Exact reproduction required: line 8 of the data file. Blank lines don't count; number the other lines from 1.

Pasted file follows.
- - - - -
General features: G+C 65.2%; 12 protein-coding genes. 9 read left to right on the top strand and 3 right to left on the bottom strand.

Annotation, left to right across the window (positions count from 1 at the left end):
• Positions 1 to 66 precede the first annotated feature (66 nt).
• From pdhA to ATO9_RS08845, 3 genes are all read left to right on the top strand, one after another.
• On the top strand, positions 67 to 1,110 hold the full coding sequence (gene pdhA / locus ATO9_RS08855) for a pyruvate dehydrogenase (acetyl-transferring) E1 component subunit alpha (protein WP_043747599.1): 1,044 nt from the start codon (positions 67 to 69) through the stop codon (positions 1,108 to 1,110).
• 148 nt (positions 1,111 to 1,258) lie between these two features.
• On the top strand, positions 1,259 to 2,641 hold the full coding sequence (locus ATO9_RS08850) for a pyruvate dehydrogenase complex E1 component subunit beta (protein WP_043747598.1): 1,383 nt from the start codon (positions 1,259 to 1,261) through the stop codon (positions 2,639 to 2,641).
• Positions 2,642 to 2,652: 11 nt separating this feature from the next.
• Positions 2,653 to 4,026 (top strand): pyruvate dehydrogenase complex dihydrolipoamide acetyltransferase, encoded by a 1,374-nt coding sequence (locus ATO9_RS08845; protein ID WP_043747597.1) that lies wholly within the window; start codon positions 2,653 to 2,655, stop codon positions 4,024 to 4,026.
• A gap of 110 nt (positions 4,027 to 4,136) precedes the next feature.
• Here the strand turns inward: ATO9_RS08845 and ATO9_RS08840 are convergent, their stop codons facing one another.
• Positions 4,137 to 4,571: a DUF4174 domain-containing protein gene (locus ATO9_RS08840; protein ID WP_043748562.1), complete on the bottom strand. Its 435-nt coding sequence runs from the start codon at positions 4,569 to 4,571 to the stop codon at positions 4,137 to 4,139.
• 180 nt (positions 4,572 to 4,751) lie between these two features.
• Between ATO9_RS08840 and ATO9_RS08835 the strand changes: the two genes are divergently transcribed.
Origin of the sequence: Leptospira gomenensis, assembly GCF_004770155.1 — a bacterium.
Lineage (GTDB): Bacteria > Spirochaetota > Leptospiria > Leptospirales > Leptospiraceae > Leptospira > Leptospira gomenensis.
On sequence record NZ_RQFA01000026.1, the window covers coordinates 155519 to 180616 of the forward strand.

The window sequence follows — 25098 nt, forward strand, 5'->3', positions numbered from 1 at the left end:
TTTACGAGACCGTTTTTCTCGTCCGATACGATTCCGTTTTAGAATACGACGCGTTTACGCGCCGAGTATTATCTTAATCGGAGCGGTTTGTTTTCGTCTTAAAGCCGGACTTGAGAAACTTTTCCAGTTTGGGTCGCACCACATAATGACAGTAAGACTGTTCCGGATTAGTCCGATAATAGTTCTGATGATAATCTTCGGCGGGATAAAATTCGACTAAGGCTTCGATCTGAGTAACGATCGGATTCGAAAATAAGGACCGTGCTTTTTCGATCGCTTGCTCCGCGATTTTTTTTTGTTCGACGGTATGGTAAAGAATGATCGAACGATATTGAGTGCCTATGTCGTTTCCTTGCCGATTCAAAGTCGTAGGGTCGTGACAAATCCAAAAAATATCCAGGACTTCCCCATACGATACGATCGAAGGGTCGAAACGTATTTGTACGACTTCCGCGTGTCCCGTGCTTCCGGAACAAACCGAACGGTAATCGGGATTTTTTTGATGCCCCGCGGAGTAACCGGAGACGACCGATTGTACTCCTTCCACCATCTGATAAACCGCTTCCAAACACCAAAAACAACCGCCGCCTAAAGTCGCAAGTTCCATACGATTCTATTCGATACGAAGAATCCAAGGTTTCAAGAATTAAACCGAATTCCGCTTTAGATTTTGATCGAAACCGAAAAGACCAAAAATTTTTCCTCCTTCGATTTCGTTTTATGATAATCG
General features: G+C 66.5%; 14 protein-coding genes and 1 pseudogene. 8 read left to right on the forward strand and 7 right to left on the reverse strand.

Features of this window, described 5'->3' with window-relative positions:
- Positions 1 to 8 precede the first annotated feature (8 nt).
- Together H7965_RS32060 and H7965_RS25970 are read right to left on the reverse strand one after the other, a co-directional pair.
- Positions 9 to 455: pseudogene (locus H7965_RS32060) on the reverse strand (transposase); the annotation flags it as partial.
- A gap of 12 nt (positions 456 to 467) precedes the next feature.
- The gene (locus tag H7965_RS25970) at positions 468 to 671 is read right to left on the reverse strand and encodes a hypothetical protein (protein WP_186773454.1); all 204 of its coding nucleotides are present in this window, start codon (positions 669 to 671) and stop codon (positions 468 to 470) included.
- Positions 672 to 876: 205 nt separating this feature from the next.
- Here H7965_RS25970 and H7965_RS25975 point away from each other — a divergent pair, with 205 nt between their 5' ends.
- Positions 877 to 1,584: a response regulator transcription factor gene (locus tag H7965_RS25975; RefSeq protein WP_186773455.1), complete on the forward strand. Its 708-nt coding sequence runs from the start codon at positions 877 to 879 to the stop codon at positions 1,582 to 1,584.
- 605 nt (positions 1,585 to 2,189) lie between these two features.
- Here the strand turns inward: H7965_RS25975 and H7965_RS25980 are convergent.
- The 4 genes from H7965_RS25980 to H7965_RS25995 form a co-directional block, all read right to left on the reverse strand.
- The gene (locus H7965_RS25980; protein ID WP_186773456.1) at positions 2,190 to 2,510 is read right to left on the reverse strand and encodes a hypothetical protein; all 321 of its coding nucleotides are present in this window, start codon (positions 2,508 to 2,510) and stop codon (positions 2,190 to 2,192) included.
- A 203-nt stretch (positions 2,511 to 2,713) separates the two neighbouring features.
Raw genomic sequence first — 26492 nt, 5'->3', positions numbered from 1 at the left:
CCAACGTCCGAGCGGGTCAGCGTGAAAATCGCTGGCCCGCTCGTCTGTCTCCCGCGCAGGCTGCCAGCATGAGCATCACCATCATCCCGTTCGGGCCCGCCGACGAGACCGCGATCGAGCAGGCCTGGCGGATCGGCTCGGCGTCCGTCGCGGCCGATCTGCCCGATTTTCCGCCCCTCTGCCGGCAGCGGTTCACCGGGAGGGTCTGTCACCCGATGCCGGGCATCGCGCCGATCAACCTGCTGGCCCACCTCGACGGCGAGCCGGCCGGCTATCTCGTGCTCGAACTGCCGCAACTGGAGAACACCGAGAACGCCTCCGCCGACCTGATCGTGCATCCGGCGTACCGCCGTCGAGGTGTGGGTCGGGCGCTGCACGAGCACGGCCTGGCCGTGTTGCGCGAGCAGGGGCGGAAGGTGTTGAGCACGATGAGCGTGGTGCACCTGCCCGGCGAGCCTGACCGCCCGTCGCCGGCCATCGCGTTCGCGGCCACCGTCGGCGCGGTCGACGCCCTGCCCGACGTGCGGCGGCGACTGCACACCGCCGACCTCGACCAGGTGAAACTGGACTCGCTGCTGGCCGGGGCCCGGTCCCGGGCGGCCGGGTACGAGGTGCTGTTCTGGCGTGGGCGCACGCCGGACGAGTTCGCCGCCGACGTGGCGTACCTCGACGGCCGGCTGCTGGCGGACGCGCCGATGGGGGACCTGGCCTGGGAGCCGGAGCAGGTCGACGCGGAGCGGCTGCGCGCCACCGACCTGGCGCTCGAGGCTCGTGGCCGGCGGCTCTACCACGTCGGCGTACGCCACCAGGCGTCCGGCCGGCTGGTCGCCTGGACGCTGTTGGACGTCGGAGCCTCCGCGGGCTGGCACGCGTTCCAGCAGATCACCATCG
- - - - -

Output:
• Positions 2,642 to 2,652: 11 nt separating this feature from the next.